Mental Arithmetic

We are living in an age of technology where complex calculations are made using high tech mathematical devices such as scientific calculators, precision instruments and super computers. As convenient “calculators” are obtainable for free in most gadgets (such as your phone), our reliance on them steadily grows and with it the ancient skill of mental arithmetic steadily diminishes. There are several reasons we should strive to hone this skill. Firstly, many standardized tests prohibit the use of calculators and thus require us to do mental or manual calculations. Secondly, once the craft of mental arithmetic is regularly employed and thus perfected, it can save us a lot of time in everyday situations. And thirdly, it is a great way to keep mentally active and thus enables us solve seemingly unrelated problems easier. This article discusses several convenient ways of advancing your ability to do mental math in everyday life.

Making sums when shopping

Most of us go grocery shopping at least once a week and usually keep track of what we purchase so we have a rough idea of what to expect at the cashier.  This “every day situation” is a great opportunity to increase your mental mathematical capabilities by calculating the exact sum of the prices of all items in your shopping cart.  For example, you might want to prepare a raclette meal for your family and thus start of in the cheese section. You grab two packs at $2.99 each, move on and buy a bag of potatoes for $ 3.49, get some pickles that are 30% off from $3. Lastly you move on and grab three special raclette seasonings for 1.99 each, but wait … they’re 3 for the price of 2. As you undoubtedly realize, it’s not as easy as it initially looks. Doing multiple calculations while keeping track of the current sum can be challenging and thus presents a great opportunity for you to advance your skills.  In addition it can be a lot of fun checking your accuracy when getting the bill and might even save you some money, as you will be more aware of prices and sales and thus might be able to detect a mistake in your bill.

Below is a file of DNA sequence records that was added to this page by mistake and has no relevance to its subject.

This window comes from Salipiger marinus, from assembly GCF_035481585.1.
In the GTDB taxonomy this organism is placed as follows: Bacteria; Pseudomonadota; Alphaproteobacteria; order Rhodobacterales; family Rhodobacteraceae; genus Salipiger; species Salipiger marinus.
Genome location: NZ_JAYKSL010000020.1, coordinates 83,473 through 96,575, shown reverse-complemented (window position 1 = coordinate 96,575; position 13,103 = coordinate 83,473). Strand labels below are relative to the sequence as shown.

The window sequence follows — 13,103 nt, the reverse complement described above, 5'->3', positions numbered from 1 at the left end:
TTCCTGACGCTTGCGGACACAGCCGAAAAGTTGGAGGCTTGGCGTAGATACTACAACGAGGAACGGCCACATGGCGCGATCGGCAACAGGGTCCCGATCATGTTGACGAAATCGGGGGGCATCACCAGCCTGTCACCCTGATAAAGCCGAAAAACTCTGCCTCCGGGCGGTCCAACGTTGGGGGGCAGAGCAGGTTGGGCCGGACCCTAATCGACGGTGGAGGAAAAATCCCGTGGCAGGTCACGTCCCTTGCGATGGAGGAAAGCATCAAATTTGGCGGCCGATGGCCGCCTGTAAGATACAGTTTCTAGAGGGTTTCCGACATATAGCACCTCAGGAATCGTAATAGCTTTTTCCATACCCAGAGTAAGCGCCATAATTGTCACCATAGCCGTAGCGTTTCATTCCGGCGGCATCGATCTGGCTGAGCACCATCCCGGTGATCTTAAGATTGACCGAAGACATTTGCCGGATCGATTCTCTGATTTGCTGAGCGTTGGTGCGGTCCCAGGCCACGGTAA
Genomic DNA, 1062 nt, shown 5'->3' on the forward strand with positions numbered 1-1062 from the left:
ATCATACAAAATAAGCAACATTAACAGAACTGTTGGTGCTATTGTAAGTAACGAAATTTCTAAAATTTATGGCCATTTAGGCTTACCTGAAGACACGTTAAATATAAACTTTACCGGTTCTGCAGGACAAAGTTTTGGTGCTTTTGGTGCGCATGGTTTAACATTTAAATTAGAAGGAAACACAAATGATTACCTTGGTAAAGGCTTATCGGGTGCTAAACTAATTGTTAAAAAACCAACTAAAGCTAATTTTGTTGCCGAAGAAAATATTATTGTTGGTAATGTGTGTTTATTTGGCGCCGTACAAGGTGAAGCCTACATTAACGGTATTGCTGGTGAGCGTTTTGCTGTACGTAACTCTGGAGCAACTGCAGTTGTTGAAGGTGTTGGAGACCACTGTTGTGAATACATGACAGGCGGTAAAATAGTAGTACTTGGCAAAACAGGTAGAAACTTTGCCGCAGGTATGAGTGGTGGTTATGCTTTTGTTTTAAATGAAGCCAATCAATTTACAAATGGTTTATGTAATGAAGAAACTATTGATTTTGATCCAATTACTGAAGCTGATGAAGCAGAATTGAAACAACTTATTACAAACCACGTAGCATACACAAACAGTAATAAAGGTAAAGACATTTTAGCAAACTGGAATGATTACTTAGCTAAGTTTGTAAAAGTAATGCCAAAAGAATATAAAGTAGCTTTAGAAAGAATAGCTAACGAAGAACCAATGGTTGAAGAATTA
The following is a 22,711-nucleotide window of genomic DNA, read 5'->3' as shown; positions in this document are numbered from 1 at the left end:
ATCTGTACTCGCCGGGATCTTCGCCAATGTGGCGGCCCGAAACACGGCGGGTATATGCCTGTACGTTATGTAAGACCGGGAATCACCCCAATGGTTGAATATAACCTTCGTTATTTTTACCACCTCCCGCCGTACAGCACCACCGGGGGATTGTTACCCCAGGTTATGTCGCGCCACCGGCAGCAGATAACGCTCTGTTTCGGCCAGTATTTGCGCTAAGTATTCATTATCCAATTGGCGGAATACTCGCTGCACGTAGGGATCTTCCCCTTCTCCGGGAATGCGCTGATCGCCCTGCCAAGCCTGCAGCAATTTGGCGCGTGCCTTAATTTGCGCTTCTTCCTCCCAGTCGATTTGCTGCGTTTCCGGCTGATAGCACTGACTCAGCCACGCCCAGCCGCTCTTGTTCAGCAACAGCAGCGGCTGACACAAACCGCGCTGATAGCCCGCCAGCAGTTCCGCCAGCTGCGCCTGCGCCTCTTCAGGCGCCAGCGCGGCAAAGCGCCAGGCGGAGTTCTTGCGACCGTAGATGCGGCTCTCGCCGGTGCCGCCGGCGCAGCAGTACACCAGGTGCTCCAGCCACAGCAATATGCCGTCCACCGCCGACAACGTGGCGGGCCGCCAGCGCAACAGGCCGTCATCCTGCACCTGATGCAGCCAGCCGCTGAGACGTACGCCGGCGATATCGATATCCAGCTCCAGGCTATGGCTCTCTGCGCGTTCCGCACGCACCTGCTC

Calculating unit costs and taxes

It might be fun to mix things up a bit after a while and try determining the unit cost of a given product. For example, if a 14 ounce pack of a given product costs you $1.80, how much does this make per ounce? Similarly you could calculate the taxes you are paying on your entire purchase. For example, if a product costs $5.95 with 8% VAT, then you can estimate 8% of $6 at $0.48 and add it to $5.95, which comes out to be $6.43.

Calculating speed, time and distance

Let us suppose it takes you 45 minutes to get to work, which is approximately 50 miles away, what’s your average speed? Or it took you 45 minutes to get to work at an average speed of 30 mph, your car shows a total of 8056 miles travelled, what did it show when you left your garage? You get the idea. There are countless variations you might employ to increase your mental arithmetic capabilities.